Black Friday, the day after Thanksgiving, gets more attention in the media as a peak shopping day, but the day after — Small Business Saturday — might be a more important day, according to local businesspeople.
The COVID-19 pandemic has been brutal on small businesses that often don’t have the resources to weather sharp economic downturns. Small businesses are key not only to the community’s economic health but to the nation’s.
Julie Lawton, president of the Homewood Business Association, said more than 99% of the 31.7 million businesses in the country, are in the small business category of less than 500 employees.
Nine months into the pandemic, most Homewood and Flossmoor small businesses are still going, an indication that local shoppers already know how valuable those businesses are to the community.
“Shopping local is extremely important,” she said. “People have so many choices.”
Lawton noted what local shops offer that big retailers might not is a selection of unique items and unbeatable customer service.
“It’s personal for us. Customer service matters,” she said.
The trend in recent decades, though, has been for more and more commerce to migrate online. The pandemic has given a huge boost to that practice as people shop online for safety reasons, as well as convenience.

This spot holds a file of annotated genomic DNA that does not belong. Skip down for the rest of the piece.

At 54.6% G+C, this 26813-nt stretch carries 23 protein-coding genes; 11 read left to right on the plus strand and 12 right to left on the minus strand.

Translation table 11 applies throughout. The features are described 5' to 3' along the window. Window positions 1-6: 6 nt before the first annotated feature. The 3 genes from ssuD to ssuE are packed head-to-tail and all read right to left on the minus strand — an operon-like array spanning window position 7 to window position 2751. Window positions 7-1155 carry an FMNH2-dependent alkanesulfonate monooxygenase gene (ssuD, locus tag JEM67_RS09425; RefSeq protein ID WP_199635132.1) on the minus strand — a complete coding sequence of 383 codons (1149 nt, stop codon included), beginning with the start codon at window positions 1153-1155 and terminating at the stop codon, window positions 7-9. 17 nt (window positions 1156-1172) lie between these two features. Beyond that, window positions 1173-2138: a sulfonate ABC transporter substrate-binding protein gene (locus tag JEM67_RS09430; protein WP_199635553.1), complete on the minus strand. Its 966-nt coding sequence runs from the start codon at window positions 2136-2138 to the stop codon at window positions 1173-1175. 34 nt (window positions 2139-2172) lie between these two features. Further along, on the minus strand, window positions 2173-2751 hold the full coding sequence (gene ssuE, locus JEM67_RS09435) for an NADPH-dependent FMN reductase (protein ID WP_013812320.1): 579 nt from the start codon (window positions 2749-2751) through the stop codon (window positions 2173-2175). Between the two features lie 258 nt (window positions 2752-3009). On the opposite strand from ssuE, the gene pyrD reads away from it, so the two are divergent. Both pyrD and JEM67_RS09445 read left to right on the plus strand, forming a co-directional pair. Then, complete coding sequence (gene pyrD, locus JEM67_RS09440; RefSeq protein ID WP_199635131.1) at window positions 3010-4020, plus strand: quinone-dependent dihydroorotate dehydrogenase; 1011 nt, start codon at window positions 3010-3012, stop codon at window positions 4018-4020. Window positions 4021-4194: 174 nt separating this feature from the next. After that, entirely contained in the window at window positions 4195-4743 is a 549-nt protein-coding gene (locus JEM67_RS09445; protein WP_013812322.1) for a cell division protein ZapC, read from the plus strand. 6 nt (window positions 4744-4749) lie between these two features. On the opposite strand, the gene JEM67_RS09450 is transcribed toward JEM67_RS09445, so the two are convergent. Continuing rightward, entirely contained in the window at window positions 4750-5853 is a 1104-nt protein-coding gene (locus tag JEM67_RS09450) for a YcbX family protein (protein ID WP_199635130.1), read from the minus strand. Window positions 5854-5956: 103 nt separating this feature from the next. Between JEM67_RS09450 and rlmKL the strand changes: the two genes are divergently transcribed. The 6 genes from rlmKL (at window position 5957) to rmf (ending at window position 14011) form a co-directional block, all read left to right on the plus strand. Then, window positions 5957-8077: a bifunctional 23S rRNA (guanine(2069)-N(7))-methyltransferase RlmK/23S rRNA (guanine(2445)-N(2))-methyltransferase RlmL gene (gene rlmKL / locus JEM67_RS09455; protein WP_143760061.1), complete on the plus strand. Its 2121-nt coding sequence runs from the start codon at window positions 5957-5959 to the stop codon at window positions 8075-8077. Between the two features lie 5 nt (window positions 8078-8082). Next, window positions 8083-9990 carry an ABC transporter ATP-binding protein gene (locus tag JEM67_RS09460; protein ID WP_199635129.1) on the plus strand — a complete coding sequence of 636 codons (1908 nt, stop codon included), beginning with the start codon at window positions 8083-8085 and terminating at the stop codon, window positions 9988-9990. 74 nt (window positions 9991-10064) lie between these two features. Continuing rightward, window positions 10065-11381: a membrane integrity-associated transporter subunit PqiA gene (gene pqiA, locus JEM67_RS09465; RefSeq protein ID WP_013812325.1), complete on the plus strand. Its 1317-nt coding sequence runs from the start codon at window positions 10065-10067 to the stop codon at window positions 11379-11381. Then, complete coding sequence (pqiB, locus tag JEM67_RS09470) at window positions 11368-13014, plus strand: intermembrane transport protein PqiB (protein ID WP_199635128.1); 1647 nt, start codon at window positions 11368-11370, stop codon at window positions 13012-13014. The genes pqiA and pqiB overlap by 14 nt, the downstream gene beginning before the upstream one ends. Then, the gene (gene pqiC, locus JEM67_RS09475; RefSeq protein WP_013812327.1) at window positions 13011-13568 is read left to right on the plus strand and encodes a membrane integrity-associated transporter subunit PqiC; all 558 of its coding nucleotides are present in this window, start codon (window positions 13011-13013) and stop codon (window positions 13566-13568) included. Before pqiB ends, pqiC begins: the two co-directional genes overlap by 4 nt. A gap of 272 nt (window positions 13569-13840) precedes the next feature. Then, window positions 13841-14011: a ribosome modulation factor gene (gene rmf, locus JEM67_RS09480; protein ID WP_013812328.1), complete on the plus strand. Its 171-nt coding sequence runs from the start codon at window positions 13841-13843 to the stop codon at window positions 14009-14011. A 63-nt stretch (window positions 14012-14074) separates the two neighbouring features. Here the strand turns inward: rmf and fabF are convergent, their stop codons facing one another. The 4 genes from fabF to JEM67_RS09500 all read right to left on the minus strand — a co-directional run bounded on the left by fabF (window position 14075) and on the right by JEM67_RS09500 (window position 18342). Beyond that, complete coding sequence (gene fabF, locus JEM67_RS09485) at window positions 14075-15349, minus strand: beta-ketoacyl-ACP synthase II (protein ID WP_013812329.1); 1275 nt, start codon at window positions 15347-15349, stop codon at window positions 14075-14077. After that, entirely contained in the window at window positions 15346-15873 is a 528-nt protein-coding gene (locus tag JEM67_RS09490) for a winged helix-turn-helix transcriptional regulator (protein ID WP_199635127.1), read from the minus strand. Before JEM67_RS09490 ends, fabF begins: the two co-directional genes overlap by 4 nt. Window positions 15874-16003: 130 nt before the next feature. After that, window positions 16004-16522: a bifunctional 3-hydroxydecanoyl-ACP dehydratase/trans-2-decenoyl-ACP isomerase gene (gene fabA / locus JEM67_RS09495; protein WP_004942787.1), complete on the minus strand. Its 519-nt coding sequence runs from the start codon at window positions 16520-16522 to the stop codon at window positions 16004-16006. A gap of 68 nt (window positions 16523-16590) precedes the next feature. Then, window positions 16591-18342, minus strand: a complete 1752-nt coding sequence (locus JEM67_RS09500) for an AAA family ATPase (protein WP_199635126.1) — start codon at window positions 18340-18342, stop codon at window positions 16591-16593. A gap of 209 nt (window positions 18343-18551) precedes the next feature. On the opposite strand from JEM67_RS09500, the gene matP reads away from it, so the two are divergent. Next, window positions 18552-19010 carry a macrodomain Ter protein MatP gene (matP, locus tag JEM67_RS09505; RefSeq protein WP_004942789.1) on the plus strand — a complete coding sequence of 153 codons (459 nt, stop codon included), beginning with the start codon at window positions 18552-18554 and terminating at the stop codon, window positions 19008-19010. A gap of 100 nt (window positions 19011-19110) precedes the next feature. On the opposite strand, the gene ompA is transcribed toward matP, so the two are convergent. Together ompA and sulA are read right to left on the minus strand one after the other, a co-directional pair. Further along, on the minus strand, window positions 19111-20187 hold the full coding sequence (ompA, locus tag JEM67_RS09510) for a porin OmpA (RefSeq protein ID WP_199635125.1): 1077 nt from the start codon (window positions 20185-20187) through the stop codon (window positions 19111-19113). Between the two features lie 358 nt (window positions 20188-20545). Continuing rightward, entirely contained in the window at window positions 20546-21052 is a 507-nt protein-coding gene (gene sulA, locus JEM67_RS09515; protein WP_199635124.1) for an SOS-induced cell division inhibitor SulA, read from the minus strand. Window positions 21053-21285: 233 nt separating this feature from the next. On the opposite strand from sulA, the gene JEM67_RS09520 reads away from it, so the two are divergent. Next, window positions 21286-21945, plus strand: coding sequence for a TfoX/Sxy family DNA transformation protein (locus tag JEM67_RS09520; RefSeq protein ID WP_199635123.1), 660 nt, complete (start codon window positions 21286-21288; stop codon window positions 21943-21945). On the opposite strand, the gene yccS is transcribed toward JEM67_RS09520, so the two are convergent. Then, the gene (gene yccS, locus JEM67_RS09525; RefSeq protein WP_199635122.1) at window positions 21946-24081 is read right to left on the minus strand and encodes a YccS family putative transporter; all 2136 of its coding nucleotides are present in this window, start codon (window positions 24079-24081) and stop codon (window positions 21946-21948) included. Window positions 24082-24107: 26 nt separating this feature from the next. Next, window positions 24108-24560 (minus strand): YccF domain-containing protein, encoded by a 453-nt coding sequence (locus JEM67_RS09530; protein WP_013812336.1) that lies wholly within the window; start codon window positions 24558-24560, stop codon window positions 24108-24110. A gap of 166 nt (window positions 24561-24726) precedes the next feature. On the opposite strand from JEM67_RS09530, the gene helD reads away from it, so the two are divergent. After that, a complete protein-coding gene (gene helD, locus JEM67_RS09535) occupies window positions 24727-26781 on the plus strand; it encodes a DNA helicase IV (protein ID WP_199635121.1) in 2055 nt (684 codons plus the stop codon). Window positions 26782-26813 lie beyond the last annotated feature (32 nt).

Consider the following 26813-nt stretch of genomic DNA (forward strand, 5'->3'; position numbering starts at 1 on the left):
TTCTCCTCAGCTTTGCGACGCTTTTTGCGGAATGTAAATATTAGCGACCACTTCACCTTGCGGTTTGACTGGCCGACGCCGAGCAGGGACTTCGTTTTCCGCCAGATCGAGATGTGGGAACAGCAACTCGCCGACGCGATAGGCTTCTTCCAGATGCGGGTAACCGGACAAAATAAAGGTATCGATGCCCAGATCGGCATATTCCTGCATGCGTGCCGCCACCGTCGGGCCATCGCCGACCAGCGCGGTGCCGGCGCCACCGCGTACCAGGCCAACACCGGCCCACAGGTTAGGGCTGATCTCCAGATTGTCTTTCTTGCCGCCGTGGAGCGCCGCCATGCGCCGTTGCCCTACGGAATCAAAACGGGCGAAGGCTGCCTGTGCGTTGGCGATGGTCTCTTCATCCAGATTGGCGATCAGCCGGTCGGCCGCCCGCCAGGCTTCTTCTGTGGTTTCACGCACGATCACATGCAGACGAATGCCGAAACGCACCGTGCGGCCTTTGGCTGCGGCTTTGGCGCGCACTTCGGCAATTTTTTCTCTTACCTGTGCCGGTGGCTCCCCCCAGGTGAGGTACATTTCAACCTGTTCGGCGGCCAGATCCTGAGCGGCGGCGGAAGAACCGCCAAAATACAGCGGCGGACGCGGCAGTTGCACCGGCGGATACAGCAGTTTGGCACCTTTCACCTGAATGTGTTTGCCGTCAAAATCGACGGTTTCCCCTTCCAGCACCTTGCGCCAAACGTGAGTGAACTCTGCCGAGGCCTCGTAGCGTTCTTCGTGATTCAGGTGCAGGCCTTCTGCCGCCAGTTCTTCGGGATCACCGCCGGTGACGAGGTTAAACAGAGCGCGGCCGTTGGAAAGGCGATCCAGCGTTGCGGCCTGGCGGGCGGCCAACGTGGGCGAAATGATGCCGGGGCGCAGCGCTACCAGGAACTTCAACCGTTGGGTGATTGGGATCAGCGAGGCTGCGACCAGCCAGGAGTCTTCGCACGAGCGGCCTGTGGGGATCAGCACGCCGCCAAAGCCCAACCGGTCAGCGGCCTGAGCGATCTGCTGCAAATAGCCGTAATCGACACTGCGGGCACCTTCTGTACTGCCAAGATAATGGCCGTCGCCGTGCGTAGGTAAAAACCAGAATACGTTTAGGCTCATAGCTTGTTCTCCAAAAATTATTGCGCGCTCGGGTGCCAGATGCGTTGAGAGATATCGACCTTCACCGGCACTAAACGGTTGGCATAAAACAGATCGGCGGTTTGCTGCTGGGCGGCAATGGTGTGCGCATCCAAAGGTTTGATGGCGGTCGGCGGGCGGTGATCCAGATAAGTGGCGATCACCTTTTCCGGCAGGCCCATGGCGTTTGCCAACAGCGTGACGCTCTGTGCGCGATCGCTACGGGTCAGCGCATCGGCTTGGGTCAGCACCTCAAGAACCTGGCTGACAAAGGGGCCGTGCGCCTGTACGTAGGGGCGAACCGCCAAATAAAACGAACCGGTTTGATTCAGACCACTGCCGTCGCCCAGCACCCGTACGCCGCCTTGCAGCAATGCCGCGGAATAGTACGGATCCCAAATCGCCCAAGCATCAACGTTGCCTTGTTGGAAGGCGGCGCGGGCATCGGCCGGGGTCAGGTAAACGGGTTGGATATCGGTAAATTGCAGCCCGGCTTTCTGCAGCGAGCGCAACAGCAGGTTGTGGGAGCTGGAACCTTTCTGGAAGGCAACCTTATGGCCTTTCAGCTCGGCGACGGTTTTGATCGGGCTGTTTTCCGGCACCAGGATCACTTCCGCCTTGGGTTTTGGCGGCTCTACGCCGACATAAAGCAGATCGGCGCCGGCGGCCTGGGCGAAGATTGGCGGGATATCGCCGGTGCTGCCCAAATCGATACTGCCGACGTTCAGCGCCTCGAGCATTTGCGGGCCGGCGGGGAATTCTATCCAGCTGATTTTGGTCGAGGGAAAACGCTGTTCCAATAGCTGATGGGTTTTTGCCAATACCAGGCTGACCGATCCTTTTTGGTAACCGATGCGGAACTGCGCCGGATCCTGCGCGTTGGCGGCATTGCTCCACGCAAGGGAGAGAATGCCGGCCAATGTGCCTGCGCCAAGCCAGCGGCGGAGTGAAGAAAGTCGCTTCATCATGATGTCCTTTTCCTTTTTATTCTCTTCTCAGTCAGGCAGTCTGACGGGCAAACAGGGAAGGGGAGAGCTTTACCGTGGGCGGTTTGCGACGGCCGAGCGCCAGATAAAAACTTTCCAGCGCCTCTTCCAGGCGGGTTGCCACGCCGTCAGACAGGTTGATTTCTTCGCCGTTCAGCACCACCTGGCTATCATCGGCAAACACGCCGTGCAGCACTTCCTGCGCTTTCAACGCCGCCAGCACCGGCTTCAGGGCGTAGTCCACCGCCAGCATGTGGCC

Just as Black Friday is reputed to be one day that contributes significantly to retailers’ bottom lines, Small Business Saturday gives a needed boost to small local shops.
“It is one of our busiest days of the year,” Lawton said. She runs Upsa Daisy boutique in downtown Homewood with two partners, Julie Smith and Suzie Moore. “People support us all the time, but that day they show up. It makes a difference to the bottom line. It keeps us going.”
Small Business Saturday is an annual promotion that was started by American Express in 2010 during the previous great recession because “small businesses are at the core of every successful neighborhood.”
The Shop Small website sponsored by American Express includes a map showing participating businesses in any given area.
Leading up to Thanksgiving, local business owners were expressing gratitude for their loyal and supportive customers, who have helped keep them afloat during an historic economic downturn and slow, unstable recovery.
HBA members collaborated on a video that gave them an opportunity to thank the community for its support.
(Video by Anne Colton)
In an interview with the Chronicle on Nov. 21, Morgan Sullins, who owns Gypsy Fix boutique in downtown Flossmoor admitted she was amazed to still be in business after all the challenges of 2020. She opened her shop four days before Gov. J.B. Pritzker issued a stay-at-home order in March that shut down all non-essential businesses.
“I honestly thought I was going to have a nervous breakdown. There’s no reason I should be standing,” she said. “The people here are amazing. This town totally rallied and supported this store.”
Shoppers in both villages will have a chance on Saturday to again show their support for their cherished local businesses.